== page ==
Monday, April 12, 2010

The End

I've been quite cranky lately (just ask my husband). I blamed it on a bad night's sleep Saturday night, I blamed it on feeling overloaded with some last minute things, I blamed it on crazy children, and who knows what else.

Today, I finally figured out the real cause. Today is the last day of our last intersession.

Due to serious budget cuts everywhere, our school is losing our modified calendar status. Next year we'll go back to being like everyone else. This saddens me (and obviously makes me cranky) for numerous reasons.
  1. Many of our kids will lose a lot over a long summer. Especially our beginning readers in kindergarten and first grade. Many will not speak English for the entire summer, much less have opportunities to practice their reading.
  2. Intersessions offer our students myriad opportunities to learn about different things. This is a perfect chance for us to help expand their background knowledge. They learn about different sports, foods, hobbies, etc. all through skills they need. Losing that is going to hurt them in reading, writing, and being able to make bigger connections in their learning.
  3. These times build significant community in our school. We have over 800 students and there is no way to get to know them all. However, we get to know other kids during intersession and that is good for everyone. We can share our thoughts with other teachers, offering a fresh eye on their students. We can greet those students throughout the year and continue to build relationships.
  4. As our old principal used to say, "We are running sprints instead of running a marathon." If a teacher needs a break s/he doesn't have to teach intersession. If families want (and are able) to keep kids home or to travel during that time they can. It gives us fresh starts throughout the year rather than running ourselves ragged by March (or December some years).
  5. Personally it gives me a chance to clean some things up. Intersession is less intense than the rest of the year and kids can work on projects or activities while I spend a bit of time cleaning out some of my teacher closet or a filing cabinet drawer or just sorting through the piles that grow on my desk in no time.
It doesn't seem that our test scores have reflected any positive impact from our modified calendar. I find that both hard to believe and not surprising. It's hard to believe because the benefits to kids seem so clear to me. It's not surprising because we have a 40% mobility rate and we've nearly doubled our population since we began on this calendar. It's hard to get meaningful test scores when the kids are different all the time.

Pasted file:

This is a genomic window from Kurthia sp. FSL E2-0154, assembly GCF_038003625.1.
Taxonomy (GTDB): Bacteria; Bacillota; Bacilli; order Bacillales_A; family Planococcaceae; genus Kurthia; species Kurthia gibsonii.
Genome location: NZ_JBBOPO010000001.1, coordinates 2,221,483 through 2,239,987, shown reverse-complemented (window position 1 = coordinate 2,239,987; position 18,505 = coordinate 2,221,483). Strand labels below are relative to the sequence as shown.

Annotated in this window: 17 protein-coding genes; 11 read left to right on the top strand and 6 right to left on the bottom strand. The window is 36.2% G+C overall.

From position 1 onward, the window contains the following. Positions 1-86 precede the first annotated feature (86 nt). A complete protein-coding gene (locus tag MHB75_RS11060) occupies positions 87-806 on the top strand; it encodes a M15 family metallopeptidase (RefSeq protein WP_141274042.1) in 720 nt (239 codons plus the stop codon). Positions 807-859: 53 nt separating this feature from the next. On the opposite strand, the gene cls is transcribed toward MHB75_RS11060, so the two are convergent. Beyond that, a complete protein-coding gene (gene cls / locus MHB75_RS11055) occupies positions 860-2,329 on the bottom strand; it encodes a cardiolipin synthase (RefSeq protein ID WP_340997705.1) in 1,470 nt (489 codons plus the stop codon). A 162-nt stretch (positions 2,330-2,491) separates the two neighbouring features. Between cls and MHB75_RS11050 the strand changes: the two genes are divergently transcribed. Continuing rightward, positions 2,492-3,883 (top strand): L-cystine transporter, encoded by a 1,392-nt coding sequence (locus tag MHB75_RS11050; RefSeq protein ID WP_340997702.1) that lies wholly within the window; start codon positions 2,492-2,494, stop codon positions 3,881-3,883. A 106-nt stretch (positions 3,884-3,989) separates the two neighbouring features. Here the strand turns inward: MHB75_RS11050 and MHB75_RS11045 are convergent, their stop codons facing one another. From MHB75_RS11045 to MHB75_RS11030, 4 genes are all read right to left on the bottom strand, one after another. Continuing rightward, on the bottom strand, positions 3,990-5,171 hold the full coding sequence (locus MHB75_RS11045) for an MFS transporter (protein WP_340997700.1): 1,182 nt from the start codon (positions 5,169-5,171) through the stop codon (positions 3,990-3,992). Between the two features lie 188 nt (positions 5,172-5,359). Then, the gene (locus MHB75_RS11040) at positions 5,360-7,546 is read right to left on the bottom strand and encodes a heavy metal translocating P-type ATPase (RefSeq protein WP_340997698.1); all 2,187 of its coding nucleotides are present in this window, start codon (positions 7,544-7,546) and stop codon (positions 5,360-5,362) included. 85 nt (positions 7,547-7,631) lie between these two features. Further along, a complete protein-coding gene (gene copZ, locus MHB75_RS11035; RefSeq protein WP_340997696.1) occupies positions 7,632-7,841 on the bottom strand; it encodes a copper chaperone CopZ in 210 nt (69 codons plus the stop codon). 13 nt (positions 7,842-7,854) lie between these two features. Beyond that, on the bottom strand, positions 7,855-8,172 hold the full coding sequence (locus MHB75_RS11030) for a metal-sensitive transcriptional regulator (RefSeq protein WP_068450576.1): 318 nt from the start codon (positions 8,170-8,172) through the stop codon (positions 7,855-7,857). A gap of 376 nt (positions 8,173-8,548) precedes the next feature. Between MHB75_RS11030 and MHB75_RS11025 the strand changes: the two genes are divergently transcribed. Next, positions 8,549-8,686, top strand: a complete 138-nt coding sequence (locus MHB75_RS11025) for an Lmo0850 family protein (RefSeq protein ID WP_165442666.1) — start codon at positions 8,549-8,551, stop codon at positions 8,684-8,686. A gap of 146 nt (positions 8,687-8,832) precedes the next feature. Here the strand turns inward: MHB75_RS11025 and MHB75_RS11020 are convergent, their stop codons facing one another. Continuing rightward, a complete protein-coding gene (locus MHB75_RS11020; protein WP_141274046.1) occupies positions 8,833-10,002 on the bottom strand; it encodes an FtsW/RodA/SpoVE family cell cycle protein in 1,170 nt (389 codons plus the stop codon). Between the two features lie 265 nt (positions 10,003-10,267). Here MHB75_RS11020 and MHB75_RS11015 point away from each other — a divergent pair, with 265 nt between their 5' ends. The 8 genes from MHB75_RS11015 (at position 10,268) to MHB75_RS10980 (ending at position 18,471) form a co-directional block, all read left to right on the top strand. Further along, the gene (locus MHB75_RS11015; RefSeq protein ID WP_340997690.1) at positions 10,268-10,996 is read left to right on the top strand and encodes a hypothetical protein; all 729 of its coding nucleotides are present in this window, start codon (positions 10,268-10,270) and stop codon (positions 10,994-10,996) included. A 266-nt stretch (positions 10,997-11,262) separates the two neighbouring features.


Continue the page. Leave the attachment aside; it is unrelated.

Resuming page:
As I write this our intersession coordinator is beginning the final dismissal process. The students are wrapping up their last big art project created out of repeating, growing, and number patterns. And I'm ready to cry.

(Some of us did make an effort back in the fall to gather DRA, Developmental Reading Assessment, scores for first and second graders. In previous years we have not done this assessment in the fall, we have simply used the spring assessment from just a few weeks before. We gathered the data this year in order to compare it to next fall when the students will have had a much longer summer. It will be interesting to see if this gives us a smidgen of hard data to show our district.)


Blink said...

Your post should be read by anyone who makes the decisions to eliminate this extra time in school. It has been a schedule that has made sense for our kids, our community, and our staff who were the ones who voted by quorum for this schedule in the first place. The three year process to initiate "year round" school was thoughtful, inclusive, and based on good research. Ironic that same process was really not considered, nor the data taken (DRA's, parent surveys, staff input) when the decision was made to take the extra time in school away.

I mourn with you!

The Science Goddess said...

My condolences to you and others on your staff. I have loved to read about your explorations during intersession and the community you built for your students.

Scott said...

"It doesn't seem that our test scores have reflected any positive impact from our modified calendar."

So many times positive impact cannot be simply measured by test scores. It bothers me that so much is evaluated by test scores and not a more complete picture.

I'm sorry.

Launa Hall said...

This a great list of benefits. You gave me a lot to think about (as always). I wish the decision was yours to make (as it should be)--you've got the evidence!

Sarah said...

This sucks! It sure sounds like you guys had a great thing going with the modified calendar... and once again someone with a lot less classroom experience is making a bad decision!